The strains of Italian opera waft out into the cold December air as we open the door to Diliberto Winery. A trompe l’oeil street scene of an Italian village greets our eyes as we are warmly welcomed to the small tasting room (expanded in summer by a wrap-around patio). We had been here fairly frequently in the past, but even though it’s now been over a year, Sal Diliberto remembers us and stops by our table to chat. He’s been sitting at another table with a couple of friends who have been eating one of his thin-crust pizzas for lunch. A man who loves cooking and good food as much as he loves making wine, Sal Diliberto is fun to talk to. We share stories of eating in Italy.
At our table, we contemplate the menu of tastings. There are two choices: The Regular Tasting, of four wines for $12 or the Premium Tasting, of three wines for $15. There is also a menu of pizzas ($17 each), cheese trays, or olives. (No outside food is allowed—and no children, either. When Sal and Maryann’s grandchildren run in for a moment, they are affectionately but quickly shooed out.) We opt to do one tasting of each, alternating as we go. I’ll indicate the Premium wines with a *.
- 2009 Chardonnay $26
We like the aroma—of sugar cookies and cinnamon—better than the taste, which has quite a lot of acidity and lemon flavor. Although we don’t find it appealing, it might be better with food.
- *2003 Sauvignon Blanc $29
On the other hand, we like this, the only other white on the menus, very much. The wine appears a bit hazy in the glass, so I’m not sure whether or not it has been filtered. We get layers of flavor—the oak it was aged in, but also traces of sweetness. Gooseberry pie flavored with vanilla, I say, at which my husband challenges me to say when I ever had a gooseberry. No really, I did, once. It would be lovely with salmon, or with somewhat spicy chicken. We buy two bottles and get a bit of a discount, since we had done the tastings.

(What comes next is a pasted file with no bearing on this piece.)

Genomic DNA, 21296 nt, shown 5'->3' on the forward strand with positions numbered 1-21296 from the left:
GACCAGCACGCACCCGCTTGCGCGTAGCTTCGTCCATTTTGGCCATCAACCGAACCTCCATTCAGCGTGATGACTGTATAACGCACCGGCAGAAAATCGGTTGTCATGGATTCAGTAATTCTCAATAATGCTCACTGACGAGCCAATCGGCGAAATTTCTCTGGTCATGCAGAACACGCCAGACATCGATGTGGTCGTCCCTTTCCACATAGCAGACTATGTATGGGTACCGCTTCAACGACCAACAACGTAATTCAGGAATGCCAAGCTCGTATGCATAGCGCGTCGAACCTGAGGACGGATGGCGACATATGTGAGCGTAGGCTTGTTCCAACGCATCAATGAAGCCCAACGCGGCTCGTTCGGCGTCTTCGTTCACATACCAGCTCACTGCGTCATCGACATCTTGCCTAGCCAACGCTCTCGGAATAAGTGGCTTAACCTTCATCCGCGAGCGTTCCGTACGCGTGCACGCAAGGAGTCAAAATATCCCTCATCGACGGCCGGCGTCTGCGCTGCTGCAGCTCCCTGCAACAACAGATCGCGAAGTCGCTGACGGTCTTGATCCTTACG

- *2013 Cantina $27
This is a new release, a 50/50 blend of merlot and cabernet franc. We scent spice and berries, with some earthiness, though not that barnyard flavor. It is a good pasta or pizza wine.
- 2012 Merlot $27
Aroma of cherry and a taste of not really ripe cherry make this just an average Long Island merlot.
- 2010 Cabernet Sauvignon $29
Up to now we’ve been served our wines in pairs—with a fresh glass each time, always a nice touch—but this time we opt to just take one, since our next two tastes will be the two vintages of Tre. We like the cab sauv, though it lacks depth. It has lots of fruit smells, and tastes of plums that are not quite ripe. I could see this with lamb chops, hot from the grill.
- 2012 Tre $34
Here is their Bordeaux blend, a Right Bank style, because it is primarily merlot. It is 65% merlot, 20% cabernet sauvignon, and 15% cabernet franc. A sniff reveals aromas of wood and fruit, perhaps pine and berries. Though there aren’t many layers of taste it is very nice, with some tannins.
- *2013 Tre $37
This blends the same wines in the same proportions as the 2012, but what a difference! It is clearly our favorite of the day, with yummy fruit and a beautiful balance of flavors. It is not at all tannic, so I’m not sure how long it would last, but at the moment it is delicious.
Reasons to Visit: the best-looking tasting room, especially if, like us, you love Italy; the 03 Sauvignon Blanc and the 2013 Tre; the warmth and friendliness of Sal and Maryann; Sal’s pizza (we didn’t have it this time, but we’ve sampled it in the past). Oh, and they have a little apartment they rent for $250 per night.